SANS Las Vegas from October 26-27th will debut a new course titled "Embedded Device Security Assessments for the Rest of Us" which will teach students how to assess embedded systems of all varieties on pen tests and in your duties as a security professional. Register Here
- Tenable Network Security - This episode sponsored by Tenable network security. Tenable is a developer of enterprise vulnerability, compliance and log management software, but most notably the creators of Nessus, the worlds best vulnerability scanner. Tenable Security Center software extends the power of Nessus through reporting, remediation workflow, IDS event correlation and much more. Tenable also offers a Nessus Professional Feed to detect vulnerabilities in your network today! Tenable – Unified Security Monitoring!
- Core Security - This episode is also sponsored by Core Security Technologies, helping you penetrate your network. Now version 10.0 with WiFi-fu good to go! Rock out with your 'sploit out! Listen to this podcast and qualify to receive a 10% discount on Core Impact, the worlds best penetration testing tool.
- Trustwave Spiderlabs - Trustwave's SpiderLabs - providing advanced information security services to planet Earth. Visit them online at trustwave.com/spiderlabs!
Announcements & Shameless Plugs
Welcome to PaulDotCom Security Weekly, Episode 132 for December 4th, 2008. A show for security professionals, by security professionals.
- PaulDotCom SANS Click-Through - Go there, register for fabulous SANS training! Go now!
- RI Linux Installfest - December 6th!
- http://twitter.com/CoreSecurity - "...announce new exploits and advisories as they surface. We'll also pimp webcasts and try to actually talk with people too."
- "Zen and The Art Of An Internal Penetration Testing Program - Part I" - All materials now available, process, tips, and techniques for internal penetration testing, detecting rogue access points, permission slips, slides & audio available.
Interview: Andre' M. DiMino, Shadowserver Foundation
Andre' M. DiMino is the Co-founder & Director of the Shadowserver Foundation, a non-profit organization that gathers, tracks, and reports on malware, botnet activity, and electronic fraud. He has over 20 years experience in IT operations and computer system management, with his primary focus being on network and data security. His role within Shadowserver involves him in the direct research and analysis of malware and network traffic analysis, botnet research. attacker methods and techniques, and honeypot technology, Andre' also leads and provides overall direction to each segment of the Shadowserver operation.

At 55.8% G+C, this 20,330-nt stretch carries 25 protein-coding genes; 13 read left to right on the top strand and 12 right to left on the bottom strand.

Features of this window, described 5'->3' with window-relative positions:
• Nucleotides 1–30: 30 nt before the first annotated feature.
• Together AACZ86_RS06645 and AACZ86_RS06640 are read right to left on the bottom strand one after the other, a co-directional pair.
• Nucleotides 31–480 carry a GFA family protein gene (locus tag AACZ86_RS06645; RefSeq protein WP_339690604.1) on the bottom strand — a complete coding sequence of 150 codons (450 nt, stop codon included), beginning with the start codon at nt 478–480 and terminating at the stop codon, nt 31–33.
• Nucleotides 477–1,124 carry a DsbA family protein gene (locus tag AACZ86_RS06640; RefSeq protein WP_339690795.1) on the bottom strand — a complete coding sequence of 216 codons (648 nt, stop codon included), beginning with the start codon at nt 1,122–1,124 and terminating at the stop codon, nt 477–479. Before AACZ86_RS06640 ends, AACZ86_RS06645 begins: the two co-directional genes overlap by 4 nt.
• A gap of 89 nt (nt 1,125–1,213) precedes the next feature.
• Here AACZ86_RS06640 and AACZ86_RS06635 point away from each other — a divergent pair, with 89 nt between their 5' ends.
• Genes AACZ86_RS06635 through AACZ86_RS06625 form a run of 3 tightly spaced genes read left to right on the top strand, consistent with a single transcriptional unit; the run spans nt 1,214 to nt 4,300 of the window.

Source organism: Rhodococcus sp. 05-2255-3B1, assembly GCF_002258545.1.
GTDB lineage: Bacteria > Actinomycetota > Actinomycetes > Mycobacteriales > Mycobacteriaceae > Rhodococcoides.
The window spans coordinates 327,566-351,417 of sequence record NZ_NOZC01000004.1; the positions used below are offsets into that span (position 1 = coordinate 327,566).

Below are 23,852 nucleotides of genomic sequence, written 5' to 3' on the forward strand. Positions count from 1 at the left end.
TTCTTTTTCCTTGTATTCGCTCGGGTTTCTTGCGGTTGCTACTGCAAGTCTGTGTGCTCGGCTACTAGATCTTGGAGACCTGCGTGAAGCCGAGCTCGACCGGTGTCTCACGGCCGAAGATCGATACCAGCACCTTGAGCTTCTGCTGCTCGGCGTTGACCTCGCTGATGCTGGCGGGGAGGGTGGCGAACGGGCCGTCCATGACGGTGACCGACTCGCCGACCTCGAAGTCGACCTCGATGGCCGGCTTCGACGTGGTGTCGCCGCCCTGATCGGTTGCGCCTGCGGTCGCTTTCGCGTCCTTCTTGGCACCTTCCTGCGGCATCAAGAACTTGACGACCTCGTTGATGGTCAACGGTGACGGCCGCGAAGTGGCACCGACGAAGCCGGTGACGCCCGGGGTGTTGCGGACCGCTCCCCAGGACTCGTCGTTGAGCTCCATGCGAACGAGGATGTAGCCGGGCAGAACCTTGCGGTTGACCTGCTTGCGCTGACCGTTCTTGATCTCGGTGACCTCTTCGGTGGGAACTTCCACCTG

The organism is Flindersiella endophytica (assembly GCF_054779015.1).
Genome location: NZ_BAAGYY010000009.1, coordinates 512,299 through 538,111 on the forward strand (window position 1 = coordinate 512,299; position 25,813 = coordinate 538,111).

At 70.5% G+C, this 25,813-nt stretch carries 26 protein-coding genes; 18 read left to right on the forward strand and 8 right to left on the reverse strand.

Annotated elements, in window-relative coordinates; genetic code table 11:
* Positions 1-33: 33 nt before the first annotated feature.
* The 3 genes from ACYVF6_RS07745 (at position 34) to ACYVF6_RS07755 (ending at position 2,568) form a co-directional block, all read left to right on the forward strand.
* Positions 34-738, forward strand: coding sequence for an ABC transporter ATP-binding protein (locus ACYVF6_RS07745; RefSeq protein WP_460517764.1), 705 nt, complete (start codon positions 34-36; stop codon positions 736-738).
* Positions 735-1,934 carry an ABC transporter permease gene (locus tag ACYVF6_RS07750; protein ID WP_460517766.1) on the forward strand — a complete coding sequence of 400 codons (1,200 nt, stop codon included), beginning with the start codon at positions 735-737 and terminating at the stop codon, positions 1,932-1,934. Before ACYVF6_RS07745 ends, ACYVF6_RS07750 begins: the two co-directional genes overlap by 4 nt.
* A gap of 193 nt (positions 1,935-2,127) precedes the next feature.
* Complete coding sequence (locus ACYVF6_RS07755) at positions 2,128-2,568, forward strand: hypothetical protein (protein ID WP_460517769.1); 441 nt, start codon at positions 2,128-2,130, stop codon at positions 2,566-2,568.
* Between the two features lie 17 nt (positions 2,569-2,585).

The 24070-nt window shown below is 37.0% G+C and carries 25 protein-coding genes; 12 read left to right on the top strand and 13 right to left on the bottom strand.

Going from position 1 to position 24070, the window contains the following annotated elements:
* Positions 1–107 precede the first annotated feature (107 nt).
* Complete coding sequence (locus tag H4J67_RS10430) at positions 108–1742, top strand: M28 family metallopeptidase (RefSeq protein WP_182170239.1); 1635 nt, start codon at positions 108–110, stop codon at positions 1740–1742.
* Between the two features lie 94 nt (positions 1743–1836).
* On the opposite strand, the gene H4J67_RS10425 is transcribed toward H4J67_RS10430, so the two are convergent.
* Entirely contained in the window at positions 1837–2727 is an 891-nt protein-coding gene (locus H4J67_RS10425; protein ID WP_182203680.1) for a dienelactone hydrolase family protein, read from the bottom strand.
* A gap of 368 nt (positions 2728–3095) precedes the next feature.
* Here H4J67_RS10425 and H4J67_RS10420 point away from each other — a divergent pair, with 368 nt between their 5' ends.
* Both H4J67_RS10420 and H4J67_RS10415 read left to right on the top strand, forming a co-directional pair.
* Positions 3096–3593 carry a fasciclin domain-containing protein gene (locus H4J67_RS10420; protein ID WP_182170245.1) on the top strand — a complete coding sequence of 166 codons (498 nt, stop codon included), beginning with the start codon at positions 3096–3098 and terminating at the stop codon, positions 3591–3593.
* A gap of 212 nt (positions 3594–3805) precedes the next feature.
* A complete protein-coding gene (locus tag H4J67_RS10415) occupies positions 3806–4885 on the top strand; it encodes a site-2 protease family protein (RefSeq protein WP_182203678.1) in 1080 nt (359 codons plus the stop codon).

- Tell us how you got your start in computer security.
- What is the shadow server foundation?
- How can security professionals take best advantage of its resource? How could attackers take advantage of its resources?
- Have you ever been targeted by the bad guys as a result of publishing information about botnets?
- Describe some of the botnet C&C software used by the bad guys. IRC? HTTP? HTTPS? SSL?
- What do evil bad guys do to protect the C&C servers?
- What should you do if you find a botnet C&C on your network or gain access to one?
- Have you seen OS X get a bot installed on the host operating system?
- Describe some of the bot software installed on client computers, what are the most popular methods of delivery?
- How can we best detect bots on our networks and computers? A/V? Intrusion Detection?
- Was there any noticeable change in botnet statistics after McColo shutdown?
- What can we do to support the Shadowserver Foundation?
Stories For Discussion
What's On Your Geek Christmas List? - [PaulDotCom] - I want to know what is on your geek Christmas list! Come to our forums using the link above to cast your vote and Larry, John, and myself will pick the top 5 PaulDotCom gift recommendations.
201 CMR 17.00 - [Larry] - Wow, the state of Massachusetts is doing a number. New legislation states that: "Every person that owns, licenses, stores or maintains personal information about a resident of the Commonwealth shall develop, implement, maintain and monitor a comprehensive, written information security program applicable to any records containing such personal information." Well, this could get interesting. Let's talk about what this means...What determines personal information, and what entails a security program...
Easy & Secure Don't Mix - [PaulDotCom] - It was demonstrated that facial reconigition software on a Lenovo Thinkpad could be bypassed with a simple print out. Authentication that is made easy for the end user is never secure. Short passwords, smart cards, access tokens, RFID, fingerprint readers, etc... are all insecure! (when used by themselves). Two factor authentication is the way to go here and I hope that the industry wakes up and makes it feasible (okay Cheap) for us to implement two-factor authentication.
HD Encryption cracked - [Larry] - Apparently it wasn't that difficult. The manufacturer claims that it uses AES-128 encyption - it does, but only for storing the values of the RFID tags used to authenticate to the housing - these RFID tags (from the pictures) appear to be standard unique ID EN4XXX tags that are clonable - and readable in the air in clear text. The actual encryption of the data on the drive? XOR with a repeating 512 byte block. The manufacturer claims that they never state that the HD is AES0128 encrypted, yet tht packaging states "All the information is encrypted with 128-Bit AES". The HD data was cracked in under 10 minutes.